Sarkozy voters want pact with French far-right-poll

PARIS Tue Apr 24, 2012 1:27pm EDT

France's UMP party supporters wave French flags at La Mutualite meeting hall in Paris where France's President and UMP party candidate for the 2012 French presidential elections Nicolas Sarkozy delivered his address after early results in the first round vote of the 2012 French presidential election April 22, 2012. REUTERS/Yves Herman

France's UMP party supporters wave French flags at La Mutualite meeting hall in Paris where France's President and UMP party candidate for the 2012 French presidential elections Nicolas Sarkozy delivered his address after early results in the first round vote of the 2012 French presidential election April 22, 2012.

Credit: Reuters/Yves Herman

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PARIS (Reuters) - A majority of supporters of French President Nicolas Sarkozy want his UMP party to strike an alliance with the far-right National Front of Marine Le Pen ahead of parliamentary elections in June, an opinion poll published on Tuesday showed.

Sarkozy and other leaders of the conservative Union for a Popular Movement (UMP) have so far ruled out any such deal.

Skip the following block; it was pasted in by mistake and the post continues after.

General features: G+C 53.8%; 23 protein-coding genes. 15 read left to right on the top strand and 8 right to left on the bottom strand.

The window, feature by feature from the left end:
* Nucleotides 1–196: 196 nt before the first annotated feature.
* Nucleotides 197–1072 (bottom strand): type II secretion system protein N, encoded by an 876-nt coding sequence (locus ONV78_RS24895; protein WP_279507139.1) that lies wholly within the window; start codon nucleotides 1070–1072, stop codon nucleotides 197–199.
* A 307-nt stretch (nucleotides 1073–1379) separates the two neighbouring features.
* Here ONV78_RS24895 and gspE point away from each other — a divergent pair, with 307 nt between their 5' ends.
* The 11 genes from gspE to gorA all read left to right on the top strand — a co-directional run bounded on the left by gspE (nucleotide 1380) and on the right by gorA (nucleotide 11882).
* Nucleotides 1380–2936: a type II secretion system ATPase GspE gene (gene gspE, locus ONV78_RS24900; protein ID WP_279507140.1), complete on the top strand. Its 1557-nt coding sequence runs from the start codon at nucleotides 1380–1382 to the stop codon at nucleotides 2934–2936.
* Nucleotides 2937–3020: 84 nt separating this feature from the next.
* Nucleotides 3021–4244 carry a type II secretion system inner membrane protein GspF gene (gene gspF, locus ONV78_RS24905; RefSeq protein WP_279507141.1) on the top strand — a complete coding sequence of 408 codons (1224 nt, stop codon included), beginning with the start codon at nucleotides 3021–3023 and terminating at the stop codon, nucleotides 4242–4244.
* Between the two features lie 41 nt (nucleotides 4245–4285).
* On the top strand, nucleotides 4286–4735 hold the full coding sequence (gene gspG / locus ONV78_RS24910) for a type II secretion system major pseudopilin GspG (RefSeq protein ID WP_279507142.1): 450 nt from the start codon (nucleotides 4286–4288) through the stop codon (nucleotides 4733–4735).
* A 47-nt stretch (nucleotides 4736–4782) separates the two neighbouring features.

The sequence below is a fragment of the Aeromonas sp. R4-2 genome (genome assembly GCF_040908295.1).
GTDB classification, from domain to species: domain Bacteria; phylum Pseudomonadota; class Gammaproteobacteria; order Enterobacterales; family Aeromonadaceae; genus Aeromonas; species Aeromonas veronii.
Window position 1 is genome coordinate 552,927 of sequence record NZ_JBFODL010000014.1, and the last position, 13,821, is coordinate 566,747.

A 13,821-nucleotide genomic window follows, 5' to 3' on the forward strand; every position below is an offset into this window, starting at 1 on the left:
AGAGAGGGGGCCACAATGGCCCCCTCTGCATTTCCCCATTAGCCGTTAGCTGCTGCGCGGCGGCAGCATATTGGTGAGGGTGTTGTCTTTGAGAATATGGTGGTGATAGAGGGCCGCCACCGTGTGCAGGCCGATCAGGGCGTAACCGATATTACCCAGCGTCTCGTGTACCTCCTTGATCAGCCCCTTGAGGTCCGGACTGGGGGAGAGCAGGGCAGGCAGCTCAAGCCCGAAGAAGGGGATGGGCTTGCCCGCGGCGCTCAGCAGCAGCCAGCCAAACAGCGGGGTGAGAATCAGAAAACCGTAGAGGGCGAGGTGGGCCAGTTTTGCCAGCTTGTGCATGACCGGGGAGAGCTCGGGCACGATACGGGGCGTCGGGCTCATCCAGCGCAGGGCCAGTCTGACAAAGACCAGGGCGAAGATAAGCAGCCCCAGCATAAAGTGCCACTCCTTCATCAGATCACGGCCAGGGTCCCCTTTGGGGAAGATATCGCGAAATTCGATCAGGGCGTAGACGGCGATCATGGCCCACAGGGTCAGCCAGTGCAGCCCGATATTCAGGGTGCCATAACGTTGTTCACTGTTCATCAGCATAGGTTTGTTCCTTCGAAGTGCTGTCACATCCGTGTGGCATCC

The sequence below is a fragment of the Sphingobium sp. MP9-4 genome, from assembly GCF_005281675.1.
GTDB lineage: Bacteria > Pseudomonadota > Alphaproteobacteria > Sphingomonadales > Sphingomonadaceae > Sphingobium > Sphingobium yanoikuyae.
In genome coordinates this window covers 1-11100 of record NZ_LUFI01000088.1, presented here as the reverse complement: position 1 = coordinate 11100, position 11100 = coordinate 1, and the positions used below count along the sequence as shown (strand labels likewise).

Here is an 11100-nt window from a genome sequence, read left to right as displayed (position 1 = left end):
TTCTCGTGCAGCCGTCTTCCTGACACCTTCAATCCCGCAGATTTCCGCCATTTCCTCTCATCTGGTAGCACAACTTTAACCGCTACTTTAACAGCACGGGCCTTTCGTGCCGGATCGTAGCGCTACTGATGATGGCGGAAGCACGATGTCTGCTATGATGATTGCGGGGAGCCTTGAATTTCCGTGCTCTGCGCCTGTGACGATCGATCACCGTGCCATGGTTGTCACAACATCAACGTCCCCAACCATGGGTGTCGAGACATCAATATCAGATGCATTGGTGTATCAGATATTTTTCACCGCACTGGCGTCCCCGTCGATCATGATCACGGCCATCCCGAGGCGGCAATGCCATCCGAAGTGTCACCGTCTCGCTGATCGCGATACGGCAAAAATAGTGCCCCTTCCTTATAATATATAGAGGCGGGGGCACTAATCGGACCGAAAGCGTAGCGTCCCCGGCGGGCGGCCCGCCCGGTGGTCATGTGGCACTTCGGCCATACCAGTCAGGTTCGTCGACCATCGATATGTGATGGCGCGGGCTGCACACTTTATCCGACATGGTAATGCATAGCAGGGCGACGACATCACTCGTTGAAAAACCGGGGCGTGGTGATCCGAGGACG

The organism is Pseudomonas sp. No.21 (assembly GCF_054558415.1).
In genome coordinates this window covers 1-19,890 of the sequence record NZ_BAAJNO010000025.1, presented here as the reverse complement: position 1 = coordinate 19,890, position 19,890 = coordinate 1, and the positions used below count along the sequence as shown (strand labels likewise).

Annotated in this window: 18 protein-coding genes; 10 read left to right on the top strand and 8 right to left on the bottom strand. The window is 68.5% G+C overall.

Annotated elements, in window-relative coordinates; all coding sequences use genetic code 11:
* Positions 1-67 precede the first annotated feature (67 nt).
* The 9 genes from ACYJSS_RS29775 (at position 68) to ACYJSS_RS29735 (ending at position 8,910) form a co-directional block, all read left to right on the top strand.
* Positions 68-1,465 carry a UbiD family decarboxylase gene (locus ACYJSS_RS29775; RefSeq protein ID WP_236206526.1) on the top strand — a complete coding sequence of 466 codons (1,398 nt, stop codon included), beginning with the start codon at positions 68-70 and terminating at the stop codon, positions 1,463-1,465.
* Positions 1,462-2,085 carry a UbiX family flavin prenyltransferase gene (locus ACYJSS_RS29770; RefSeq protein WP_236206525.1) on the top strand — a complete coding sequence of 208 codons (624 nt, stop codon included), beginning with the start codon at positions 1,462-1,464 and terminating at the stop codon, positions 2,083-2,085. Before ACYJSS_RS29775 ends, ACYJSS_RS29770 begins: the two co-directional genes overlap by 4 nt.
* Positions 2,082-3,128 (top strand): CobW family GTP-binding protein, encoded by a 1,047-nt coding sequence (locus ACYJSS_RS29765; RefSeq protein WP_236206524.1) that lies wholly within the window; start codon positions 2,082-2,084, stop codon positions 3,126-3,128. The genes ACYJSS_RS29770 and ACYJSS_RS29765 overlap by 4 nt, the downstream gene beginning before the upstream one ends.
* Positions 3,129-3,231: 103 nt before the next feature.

"There has never been and there will never be an agreement with the extreme right," UMP Finance Minister Francois Baroin said on television in a first reaction to the survey.

The poll was a further sign of the inroads being made by Le Pen, who scored a record 17.9 percent of the vote in the first round of a presidential election on Sunday.

The OpinionWay poll for daily Les Echos, conducted on Monday and Tuesday, found 64 percent of UMP voters would back an alliance with the far-right party for parliamentary elections, and 59 percent of National Front voters favor such a pact.

Socialist Francois Hollande and Sarkozy, the two top scorers in round one, are scrambling to win over National Front voters ahead of a presidential runoff vote on May 6.

Le Pen, who took over from her father Jean-Marie as head of the National Front last year, has worked to give the party a more respectable face, going beyond its traditional anti-immigration agenda to advocate withdrawing from the euro.

(Reporting By Vicky Buffery; Editing by Paul Taylor)

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